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Solomon Islands : GDP growth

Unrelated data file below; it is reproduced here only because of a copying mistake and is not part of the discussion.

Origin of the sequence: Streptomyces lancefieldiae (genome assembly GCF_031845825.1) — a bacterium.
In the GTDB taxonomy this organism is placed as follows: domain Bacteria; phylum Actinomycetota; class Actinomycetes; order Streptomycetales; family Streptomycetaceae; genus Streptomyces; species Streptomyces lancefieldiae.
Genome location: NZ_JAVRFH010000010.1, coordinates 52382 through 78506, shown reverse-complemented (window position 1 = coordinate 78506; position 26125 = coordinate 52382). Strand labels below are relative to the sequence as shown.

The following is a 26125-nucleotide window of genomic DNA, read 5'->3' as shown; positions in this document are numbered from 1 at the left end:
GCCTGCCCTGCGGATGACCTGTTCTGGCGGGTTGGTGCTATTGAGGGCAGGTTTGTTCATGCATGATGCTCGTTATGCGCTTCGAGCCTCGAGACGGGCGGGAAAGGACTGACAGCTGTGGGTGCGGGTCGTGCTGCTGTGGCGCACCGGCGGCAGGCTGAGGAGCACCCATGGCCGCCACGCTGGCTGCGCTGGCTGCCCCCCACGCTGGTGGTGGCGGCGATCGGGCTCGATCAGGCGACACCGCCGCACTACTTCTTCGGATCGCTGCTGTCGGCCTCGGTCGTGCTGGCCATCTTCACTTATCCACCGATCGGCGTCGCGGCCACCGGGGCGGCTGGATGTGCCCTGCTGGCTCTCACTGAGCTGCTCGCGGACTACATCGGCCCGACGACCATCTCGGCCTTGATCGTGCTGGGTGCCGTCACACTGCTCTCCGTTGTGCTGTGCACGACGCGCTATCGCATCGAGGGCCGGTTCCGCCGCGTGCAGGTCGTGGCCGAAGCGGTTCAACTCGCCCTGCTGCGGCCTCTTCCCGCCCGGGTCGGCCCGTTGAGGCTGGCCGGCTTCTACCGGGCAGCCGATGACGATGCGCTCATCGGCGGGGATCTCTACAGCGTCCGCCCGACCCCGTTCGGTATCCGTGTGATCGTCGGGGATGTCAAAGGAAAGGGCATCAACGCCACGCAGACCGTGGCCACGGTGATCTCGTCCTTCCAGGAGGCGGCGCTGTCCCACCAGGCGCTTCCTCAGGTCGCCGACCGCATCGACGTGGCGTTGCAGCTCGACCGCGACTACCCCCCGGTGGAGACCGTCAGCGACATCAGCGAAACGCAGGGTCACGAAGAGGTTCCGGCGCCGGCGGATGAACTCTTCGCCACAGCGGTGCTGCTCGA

Economic performance -------------------- Growth slowed to 5.5% in 2012, from 10.6% in the previous year (Figure 3.34.1) Growth is expected to slow further, to 4%, in 2013. Although agricultural p... roduction and gold output are projected to increase, log production is seen to decline. A scaling up of gold mining is expected as the Gold Ridge mine reaches full production capacity of 95,000 ounces per year, up from 79,400 ounces in 2012. The Regional Assistance Mission to Solomon Islands will start to wind down in 2013 and thereafter focus largely on building the capacity of the Royal Solomon Islands Police Force. The mission’s military component will be withdrawn from mid-2013 as the country transitions from post-conflict and crisis recovery to sustainable development based on the National Development Strategy, 2011–2020. The mission has also been a major development partner, but the effect of withdrawal on the economy will be minimized by transferring its development activities to the programs of other development partners, in particular Australia and New Zealand. In 2014, growth is projected to remain at 4% with continued investment in mining and its spillover effects on the economy. Additional investment in telecommunications is expected to harness opportunities created by the broadband project. Typical price lags in Solomon Islands mean international food price rises from mid-2012 are expected to affect inflation in early 2013 but dissipate by midyear. Over the full year 2013, average inflation is expected to ease to 4.5% as economic growth slows. Similar inflation is expected in 2014, in line with the modest growth forecast for that year. The 2013 budget marks a return to fiscal consolidation with a balanced budget planned. Expenditure growth has been limited to 7% despite a planned increase in public wages. This compares with an average 22% annual increase in expenditure from 2004 to 2011. Revenue growth is estimated at 8% in 2013, creating a small budget surplus of $100,000—effectively a balanced budget. The central bank is expected to continue to soak up excess liquidity through the sale of short-term bills. The exchange rate will continue to be managed against a basket of currencies, and the central bank may allow further appreciation if inflation accelerates.The current account deficit is expected to increase slightly to 10% of GDP in 2013, as the logging decline severely depresses export growth, and import growth—driven by construction and mining—remains firm. The deficit will be funded through continued inflows from development partners and foreign direct investment. Import cover is expected to remain comfortable at 7–8 months in 2013 and 2014. ---------------- Sources: Central Bank of Solomon Islands; ADB estimates. ( http://www.adb.org/sites/default/files/ki/2012/pdf/SOL.pdf )
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